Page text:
Discussion: Persepolis

Discussion: Persepolis

Like Maus, Persepolis is a graphic novel about a serious and, for some, tragic subject: in this case, the 1979 Iranian Revolution. Like Maus, the combination of the comic book form and the narrative perspective makes it an inventive and compelling work. The story is recounted from the author Marjane Satrapi’s perspective as a 10-year-old girl growing up in the midst of social change and upheaval. Like Maus, it is at times funny, touching, and painfully sad and tragic. I’m very curious to hear your initial reaction to the text, especially after reading Maus. Which did you prefer? Why?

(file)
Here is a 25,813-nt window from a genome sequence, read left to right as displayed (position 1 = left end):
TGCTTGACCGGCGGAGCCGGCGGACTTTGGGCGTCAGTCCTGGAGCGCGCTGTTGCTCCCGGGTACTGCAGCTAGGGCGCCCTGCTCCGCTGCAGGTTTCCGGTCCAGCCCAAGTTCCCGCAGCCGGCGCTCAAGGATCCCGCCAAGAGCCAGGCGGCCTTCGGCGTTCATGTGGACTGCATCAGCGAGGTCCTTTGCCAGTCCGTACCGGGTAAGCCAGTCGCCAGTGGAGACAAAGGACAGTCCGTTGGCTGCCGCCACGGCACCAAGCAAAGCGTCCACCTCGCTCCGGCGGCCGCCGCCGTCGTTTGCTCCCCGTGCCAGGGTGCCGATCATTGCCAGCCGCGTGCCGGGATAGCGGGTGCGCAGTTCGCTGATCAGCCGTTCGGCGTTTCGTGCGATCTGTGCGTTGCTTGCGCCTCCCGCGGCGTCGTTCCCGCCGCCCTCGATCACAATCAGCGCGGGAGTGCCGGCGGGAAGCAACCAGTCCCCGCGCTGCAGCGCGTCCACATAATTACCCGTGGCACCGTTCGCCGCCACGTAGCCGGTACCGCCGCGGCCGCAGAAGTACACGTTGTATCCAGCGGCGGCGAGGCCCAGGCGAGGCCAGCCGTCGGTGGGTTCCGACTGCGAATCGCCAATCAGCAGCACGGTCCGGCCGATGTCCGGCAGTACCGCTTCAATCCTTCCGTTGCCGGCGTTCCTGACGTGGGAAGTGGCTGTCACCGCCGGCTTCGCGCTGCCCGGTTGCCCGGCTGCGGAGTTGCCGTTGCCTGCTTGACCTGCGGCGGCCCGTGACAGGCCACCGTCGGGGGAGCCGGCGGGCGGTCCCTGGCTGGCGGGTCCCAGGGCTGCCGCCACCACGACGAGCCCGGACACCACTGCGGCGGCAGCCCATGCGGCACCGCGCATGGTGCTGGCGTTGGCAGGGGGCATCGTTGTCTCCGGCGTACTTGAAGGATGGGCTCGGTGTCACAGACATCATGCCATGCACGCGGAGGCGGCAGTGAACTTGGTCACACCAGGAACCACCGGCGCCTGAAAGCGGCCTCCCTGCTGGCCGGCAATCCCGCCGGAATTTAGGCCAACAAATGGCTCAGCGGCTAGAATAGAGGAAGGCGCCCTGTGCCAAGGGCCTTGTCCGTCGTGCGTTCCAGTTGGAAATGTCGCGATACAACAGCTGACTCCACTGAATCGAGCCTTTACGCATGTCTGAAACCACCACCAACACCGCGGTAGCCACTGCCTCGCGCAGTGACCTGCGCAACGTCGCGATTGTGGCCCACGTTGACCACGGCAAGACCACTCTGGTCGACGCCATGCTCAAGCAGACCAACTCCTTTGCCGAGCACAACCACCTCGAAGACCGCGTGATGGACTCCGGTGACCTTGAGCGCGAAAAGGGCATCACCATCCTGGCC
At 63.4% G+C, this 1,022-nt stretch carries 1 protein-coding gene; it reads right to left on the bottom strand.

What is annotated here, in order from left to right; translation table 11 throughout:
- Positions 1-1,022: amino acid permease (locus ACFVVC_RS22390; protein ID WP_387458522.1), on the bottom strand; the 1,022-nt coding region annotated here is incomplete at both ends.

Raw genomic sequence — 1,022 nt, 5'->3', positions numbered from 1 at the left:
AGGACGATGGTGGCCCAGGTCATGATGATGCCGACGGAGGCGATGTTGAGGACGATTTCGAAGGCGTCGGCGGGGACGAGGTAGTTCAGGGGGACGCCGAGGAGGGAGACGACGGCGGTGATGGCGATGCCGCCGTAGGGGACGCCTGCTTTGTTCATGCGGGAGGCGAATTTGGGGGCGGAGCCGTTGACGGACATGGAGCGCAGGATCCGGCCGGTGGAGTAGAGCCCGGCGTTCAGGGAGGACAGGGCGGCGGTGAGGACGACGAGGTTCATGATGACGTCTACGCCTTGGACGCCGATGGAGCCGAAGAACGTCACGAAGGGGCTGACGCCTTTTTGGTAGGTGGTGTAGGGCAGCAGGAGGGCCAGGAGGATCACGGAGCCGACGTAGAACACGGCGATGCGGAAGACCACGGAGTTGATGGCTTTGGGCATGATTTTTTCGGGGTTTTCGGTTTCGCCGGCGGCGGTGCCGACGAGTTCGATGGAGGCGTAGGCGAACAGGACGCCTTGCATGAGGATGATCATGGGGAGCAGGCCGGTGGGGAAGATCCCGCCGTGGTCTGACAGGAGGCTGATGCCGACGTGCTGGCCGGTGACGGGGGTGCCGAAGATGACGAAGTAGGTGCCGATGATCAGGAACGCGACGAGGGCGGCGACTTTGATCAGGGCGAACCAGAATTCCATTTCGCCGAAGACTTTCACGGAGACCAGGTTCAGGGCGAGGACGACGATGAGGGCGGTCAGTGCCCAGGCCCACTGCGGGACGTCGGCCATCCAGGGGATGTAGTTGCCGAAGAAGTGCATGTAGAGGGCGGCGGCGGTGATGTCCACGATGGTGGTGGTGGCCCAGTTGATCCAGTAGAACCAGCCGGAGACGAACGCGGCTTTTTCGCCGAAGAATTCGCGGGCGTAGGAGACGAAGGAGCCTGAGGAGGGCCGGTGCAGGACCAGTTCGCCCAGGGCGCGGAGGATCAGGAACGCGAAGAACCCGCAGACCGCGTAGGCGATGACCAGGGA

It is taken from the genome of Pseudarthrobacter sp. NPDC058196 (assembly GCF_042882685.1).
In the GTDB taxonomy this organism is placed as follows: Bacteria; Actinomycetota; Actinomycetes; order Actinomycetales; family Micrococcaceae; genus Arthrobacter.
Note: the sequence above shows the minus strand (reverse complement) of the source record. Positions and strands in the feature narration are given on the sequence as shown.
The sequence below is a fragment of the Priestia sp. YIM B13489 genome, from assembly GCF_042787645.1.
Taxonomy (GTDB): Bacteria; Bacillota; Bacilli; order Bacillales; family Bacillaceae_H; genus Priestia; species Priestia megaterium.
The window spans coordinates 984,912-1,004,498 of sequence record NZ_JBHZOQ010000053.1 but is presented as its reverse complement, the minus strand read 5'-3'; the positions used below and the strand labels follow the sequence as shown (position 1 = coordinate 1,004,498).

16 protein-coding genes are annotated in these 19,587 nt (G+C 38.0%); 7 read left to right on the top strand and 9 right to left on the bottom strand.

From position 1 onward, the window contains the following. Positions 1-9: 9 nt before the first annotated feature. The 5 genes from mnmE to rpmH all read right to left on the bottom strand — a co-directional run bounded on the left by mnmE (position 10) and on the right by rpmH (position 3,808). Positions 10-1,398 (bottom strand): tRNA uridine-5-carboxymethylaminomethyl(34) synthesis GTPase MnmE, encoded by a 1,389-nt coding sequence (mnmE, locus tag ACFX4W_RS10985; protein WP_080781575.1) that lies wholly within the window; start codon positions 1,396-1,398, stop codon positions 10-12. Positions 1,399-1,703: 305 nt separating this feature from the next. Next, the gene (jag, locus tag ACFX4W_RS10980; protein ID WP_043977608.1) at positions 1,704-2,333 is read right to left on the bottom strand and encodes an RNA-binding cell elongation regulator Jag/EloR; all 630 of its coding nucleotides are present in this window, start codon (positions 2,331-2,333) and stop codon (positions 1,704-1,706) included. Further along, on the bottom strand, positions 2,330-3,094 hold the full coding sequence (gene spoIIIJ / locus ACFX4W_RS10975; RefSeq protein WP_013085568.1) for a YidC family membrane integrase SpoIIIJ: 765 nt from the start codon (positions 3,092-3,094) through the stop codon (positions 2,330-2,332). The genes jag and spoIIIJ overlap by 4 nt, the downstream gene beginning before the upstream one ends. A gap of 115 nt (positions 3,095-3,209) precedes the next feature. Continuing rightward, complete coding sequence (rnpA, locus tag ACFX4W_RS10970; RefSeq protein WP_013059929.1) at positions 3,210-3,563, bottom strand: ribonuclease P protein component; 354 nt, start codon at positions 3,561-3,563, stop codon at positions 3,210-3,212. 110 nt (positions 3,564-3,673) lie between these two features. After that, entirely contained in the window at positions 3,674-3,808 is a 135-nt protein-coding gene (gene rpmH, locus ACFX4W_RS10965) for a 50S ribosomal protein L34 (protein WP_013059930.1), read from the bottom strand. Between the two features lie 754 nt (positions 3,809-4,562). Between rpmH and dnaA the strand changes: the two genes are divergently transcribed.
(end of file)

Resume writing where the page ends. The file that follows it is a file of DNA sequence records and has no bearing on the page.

Other points that I would encourage you to respond to:

1. The shifting nature of the Iranian Revolution as represented in the text.

2. This major historical event as seen through the eyes of the author as a young girl. If, as I assume is the case for most of you, you have little or no previous knowledge of the Iranian Revolution, being introduced to it from a little girl’s perspective might in fact make it more accessible for you as well.

3. The position of Marji’s family and their political views in relation to the larger subject of the novel and how this shapes Marji’s own development

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